CHARLESTON, W.Va. — The state Supreme Court says it’s going to mandate a uniformed court filing system for all circuit clerk offices in West Virginia.
Supreme Court Administrator Steve Canterbury said Thursday the Court has been considering this move for sometime but decided to step it up following a case filing controversy in Kanawha County.
“What this will mean is that records from throughout the state will be on a single system,” Canterbury said. “So members of the public, lawyers, the press will be able to access this information.”
The Court has chosen 14 counties for an E-Filing pilot project as it continues to study the issue.
The decision comes along with a report concerning a controversy from earlier this year involving Kanawha County Circuit Judge Carrie Webster. She mistakenly dismissed a case, causing a man to be released from jail. Canterbury said the situation pointed out Kanawha County’s less-than-perfect case filing system.
“What Carrie Webster did does not rise to the level of any kind of Judicial Investigation Commission ethics violation or investigation. It was an error, a set of errors. It was kind of one error repeated several times,” Canterbury said adding the circuit clerk’s office could have done a better job communicating with the judge.
“This was a good place to learn a lesson, specifically for Judge Webster, specifically for the clerk’s office and for us, systemically for the state,” according to Canterbury.
The Court anticipates attorneys will be charged a fee to E-File a case in circuit clerk offices and those who want to view those electronic files will be charged a yearly rate. Canterbury said it would be cheaper than going to a circuit clerk’s office and getting paper copies of a case.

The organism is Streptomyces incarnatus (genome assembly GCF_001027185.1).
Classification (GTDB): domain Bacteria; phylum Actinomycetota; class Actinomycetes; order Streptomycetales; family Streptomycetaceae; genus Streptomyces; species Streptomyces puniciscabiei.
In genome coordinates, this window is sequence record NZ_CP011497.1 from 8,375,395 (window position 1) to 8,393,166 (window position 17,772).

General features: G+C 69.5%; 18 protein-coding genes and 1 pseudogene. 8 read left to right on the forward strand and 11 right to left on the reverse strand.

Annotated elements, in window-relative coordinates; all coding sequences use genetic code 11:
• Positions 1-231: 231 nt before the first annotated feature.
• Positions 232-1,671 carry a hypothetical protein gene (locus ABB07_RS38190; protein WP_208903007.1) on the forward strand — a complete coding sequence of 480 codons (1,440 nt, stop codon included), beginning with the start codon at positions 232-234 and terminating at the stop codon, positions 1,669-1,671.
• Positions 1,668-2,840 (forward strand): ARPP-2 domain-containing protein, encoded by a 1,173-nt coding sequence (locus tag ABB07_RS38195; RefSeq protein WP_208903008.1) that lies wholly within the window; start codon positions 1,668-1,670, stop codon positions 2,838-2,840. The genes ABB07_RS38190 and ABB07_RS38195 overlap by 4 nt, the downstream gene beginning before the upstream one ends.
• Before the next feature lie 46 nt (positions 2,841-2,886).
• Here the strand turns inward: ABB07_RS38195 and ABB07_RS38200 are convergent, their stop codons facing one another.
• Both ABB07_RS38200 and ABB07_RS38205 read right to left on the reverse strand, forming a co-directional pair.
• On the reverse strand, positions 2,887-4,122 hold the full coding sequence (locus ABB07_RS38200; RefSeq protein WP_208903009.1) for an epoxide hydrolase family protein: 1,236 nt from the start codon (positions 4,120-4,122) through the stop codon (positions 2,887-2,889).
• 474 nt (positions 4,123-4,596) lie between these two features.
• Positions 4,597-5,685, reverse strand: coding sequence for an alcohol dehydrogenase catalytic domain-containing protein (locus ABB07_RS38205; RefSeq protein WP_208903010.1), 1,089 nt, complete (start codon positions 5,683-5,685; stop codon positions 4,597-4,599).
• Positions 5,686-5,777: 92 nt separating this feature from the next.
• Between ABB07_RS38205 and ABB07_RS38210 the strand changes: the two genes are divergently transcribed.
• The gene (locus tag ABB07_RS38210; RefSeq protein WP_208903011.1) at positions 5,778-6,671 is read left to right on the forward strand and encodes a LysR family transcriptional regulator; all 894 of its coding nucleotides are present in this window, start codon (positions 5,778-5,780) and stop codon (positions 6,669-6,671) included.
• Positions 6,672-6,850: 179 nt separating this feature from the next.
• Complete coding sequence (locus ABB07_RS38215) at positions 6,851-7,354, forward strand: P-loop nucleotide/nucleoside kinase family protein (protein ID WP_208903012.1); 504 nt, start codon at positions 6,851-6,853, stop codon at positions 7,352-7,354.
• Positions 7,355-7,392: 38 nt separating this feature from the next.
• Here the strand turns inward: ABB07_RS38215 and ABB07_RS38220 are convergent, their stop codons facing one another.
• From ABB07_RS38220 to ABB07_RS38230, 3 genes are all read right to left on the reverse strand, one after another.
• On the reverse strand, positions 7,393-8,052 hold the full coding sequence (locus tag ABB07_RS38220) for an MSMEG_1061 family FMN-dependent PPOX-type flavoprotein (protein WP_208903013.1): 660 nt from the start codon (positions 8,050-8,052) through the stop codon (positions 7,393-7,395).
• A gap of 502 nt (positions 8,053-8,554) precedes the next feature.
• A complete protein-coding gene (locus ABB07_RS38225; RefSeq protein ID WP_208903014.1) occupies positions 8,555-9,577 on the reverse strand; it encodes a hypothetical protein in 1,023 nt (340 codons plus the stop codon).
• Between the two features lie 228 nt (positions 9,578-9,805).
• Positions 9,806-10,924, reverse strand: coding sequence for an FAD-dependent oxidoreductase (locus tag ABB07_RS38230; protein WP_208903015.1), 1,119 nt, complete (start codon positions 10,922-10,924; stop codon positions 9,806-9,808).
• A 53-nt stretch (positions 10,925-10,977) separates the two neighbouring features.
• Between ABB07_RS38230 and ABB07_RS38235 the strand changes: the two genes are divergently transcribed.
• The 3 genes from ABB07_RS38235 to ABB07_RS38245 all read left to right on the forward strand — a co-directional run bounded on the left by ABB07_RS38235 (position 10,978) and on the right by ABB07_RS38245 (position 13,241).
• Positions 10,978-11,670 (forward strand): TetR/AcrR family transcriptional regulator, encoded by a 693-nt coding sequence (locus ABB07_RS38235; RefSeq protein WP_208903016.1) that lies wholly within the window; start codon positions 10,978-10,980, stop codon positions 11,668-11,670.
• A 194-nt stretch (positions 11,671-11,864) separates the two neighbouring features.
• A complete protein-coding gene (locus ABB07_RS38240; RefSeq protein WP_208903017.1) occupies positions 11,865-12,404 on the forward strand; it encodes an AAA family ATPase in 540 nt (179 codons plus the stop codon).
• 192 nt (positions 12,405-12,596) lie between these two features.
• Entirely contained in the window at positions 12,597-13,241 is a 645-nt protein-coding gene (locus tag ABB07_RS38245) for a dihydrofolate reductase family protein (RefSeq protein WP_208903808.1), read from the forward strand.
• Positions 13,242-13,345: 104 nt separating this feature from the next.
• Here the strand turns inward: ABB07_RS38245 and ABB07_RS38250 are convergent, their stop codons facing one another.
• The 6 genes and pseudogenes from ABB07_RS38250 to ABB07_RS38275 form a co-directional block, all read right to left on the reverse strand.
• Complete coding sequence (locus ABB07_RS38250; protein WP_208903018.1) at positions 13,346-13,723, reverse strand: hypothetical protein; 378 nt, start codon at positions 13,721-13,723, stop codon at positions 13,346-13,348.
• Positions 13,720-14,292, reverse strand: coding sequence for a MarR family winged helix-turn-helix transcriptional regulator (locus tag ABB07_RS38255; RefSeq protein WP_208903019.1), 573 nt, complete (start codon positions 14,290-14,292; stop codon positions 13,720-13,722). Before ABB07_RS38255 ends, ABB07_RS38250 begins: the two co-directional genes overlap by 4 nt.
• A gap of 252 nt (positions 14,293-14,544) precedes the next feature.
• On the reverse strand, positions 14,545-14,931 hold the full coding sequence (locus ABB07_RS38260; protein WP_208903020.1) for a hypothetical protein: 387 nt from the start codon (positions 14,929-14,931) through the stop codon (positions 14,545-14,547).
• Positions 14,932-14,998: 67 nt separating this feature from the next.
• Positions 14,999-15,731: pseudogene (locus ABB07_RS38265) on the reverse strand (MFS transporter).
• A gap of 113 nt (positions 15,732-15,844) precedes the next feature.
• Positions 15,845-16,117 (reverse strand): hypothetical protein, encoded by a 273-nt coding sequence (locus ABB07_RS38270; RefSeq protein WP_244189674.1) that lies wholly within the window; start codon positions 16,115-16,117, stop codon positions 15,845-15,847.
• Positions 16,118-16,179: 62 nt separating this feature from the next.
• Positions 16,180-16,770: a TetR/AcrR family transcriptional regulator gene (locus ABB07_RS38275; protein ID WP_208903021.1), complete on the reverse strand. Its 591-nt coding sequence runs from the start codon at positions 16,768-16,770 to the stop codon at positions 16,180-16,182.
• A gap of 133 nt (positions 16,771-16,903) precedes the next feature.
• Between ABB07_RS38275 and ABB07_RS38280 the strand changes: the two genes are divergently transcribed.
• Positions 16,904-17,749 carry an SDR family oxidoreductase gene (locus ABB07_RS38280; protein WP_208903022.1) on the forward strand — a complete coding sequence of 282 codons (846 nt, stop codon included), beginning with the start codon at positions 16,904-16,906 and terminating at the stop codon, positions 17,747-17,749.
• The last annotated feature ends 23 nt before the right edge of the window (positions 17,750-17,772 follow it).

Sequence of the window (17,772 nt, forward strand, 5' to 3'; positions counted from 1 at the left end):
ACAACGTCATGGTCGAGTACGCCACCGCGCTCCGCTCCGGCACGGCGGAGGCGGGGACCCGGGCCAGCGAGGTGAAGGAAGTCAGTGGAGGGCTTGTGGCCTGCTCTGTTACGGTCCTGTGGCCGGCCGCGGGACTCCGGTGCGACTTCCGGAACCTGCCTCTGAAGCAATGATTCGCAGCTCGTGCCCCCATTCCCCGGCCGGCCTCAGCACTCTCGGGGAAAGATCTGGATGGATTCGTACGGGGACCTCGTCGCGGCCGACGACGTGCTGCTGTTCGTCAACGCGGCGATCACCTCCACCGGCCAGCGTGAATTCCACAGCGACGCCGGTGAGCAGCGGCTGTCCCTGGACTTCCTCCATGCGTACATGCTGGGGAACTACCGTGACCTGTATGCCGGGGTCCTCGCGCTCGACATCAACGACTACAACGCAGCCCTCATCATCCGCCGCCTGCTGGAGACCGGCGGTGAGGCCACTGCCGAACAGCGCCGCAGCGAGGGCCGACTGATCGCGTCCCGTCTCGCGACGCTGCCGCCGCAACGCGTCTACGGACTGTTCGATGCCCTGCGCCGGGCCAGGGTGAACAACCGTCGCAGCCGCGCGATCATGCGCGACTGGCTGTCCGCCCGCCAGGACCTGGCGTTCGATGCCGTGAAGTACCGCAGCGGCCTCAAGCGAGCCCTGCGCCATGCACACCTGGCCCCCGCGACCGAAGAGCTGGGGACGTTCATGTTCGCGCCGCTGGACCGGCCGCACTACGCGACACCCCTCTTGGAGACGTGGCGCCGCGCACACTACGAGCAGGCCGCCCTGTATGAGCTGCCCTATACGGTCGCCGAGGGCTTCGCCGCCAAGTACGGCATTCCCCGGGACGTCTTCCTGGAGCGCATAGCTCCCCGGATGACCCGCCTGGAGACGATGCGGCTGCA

The 14 counties chosen to have the unified filing system first include: Berkeley, Braxton, Cabell, Hampshire, Harrison, Jefferson, Lewis, Lincoln, Marion, Morgan, Ohio, Randolph, Upshur and Wood.
Canterbury said the Supreme Court has been budgeting money for such a system for the past few years. He said the counties would not have to pay for it.
A comprehensive review committee of all stakeholders will be appointed to help create and improve the unified system. Continuing education classes will also be provided for lawyers on the subject of E-Filing.
The Supreme Court hopes to have the pilot counties up and running during the next year.
Judge Webster issued the following statement Thursday evening:
“The Supreme Court’s Report underscores the inherent difficulties that circuit judges and circuit clerks routinely encounter in the administration of a judicial circuit’s docket. A judge’s criminal docket alone generates a substantial number of court orders which must be processed by the circuit clerk’s office on a daily basis. To that end, I am glad the Supreme Court’s findings re-affirm that any mistake or error was procedural in nature, and that the same was addressed and corrected in an expeditious manner. I also welcome its further conclusion that there was no evidence of any ethical or legal wrongdoing. Finally, I applaud the Supreme Court’s announcement of its new Unified, E-Filng system, and am glad that this regrettable episode will serve as a catalyst for much needed modernizations of the circuit clerk filing and docket systems throughout the state.”